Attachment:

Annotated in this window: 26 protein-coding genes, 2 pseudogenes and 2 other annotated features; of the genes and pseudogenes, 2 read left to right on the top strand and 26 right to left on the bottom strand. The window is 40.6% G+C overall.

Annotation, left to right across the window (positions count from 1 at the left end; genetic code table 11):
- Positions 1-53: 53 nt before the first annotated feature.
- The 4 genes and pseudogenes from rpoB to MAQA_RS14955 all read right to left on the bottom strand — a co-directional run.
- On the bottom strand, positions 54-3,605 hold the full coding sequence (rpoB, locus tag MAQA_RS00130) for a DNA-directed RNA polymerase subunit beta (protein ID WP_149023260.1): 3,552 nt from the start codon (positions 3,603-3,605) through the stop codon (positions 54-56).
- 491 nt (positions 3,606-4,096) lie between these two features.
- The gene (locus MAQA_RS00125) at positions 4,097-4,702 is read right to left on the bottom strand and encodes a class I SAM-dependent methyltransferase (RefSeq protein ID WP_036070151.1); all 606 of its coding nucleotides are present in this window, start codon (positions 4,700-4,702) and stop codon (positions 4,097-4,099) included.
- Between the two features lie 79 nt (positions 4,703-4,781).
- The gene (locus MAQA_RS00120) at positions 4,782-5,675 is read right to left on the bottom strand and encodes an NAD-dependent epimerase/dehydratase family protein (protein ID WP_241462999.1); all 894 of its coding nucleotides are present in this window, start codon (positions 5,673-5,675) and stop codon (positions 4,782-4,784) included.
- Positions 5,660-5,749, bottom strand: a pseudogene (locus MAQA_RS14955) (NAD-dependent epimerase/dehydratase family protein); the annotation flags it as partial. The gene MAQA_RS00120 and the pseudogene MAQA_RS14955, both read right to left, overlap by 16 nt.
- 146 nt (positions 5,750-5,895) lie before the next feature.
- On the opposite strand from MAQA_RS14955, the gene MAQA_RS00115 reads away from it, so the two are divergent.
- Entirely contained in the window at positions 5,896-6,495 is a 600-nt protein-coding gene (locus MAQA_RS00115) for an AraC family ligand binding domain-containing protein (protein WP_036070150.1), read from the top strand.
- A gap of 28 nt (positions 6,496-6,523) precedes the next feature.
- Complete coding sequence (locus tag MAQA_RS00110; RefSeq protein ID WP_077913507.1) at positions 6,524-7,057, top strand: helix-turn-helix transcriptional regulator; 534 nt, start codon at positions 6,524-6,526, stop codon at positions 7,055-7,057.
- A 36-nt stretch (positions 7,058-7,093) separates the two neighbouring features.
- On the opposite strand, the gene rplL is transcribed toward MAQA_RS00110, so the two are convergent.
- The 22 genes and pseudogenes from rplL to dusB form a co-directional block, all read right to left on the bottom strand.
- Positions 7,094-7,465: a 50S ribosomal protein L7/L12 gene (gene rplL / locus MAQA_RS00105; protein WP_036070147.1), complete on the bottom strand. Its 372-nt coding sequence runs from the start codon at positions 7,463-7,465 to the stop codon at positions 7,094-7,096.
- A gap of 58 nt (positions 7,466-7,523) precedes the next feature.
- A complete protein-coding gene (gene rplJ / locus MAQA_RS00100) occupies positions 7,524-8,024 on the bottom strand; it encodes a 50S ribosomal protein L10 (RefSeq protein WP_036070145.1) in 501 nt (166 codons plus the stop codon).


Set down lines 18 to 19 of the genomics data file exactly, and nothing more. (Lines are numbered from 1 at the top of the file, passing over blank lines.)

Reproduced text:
- The 22 genes and pseudogenes from rplL to dusB form a co-directional block, all read right to left on the bottom strand.
- Positions 7,094-7,465: a 50S ribosomal protein L7/L12 gene (gene rplL / locus MAQA_RS00105; protein WP_036070147.1), complete on the bottom strand. Its 372-nt coding sequence runs from the start codon at positions 7,463-7,465 to the stop codon at positions 7,094-7,096.